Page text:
As almost 15,000 athletes from around the world gather for the London 2012 Olympics, BBC Sport presenter Dan Walker looks at the often controversial role religion plays in sport.
The fastest man in the world, Usain "Lightning" Bolt, openly prays before getting onto the starting blocks and thanks God for his phenomenal success. And Team GB's own Mo Farah and Christine Ohuruogu are among the many other world champions who have a strong religious faith.
We hear from some of the world's top medal winners, including Bolt, Farah and Ohuruogu themselves - during training, on the track, and as they cross finish lines - along with performance coaches, managers, psychologists and the chaplains who staff the Olympic Village.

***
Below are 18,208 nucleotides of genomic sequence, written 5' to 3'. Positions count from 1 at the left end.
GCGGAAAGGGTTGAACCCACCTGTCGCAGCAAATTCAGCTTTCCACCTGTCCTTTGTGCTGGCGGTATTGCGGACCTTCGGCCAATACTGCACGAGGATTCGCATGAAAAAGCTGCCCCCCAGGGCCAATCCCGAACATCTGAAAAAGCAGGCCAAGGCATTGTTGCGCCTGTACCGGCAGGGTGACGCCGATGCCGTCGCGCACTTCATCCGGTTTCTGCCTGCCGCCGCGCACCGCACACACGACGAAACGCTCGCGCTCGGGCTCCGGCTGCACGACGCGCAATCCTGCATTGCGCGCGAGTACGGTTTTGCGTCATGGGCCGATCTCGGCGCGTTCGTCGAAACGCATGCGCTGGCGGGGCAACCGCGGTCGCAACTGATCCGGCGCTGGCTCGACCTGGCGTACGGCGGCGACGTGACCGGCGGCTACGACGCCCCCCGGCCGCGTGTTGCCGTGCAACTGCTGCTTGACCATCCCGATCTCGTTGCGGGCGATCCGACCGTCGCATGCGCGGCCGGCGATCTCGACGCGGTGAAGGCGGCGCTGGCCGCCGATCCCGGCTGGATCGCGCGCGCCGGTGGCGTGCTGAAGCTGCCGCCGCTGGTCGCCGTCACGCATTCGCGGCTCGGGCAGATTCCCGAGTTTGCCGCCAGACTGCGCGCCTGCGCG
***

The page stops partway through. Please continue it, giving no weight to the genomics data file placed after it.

Dan, who presents BBC One's Football Focus and is part of the BBC's Olympic presenting team, is a practicing Christian who doesn't work on Sundays because of his faith. He explores whether faith can provide an edge on the track, field or pitch; what happens to faith when you are losing or injured; and so-called "Hand of God" moments.
We also find out whether there's something about the sporting lifestyle itself that fosters religious belief. Former Olympic triple-jumper and now chair of the London Organising Committee of The Olympics, Jonathan Edwards, shares the remarkable story of what happened to his faith once he stopped competing and retired from sport.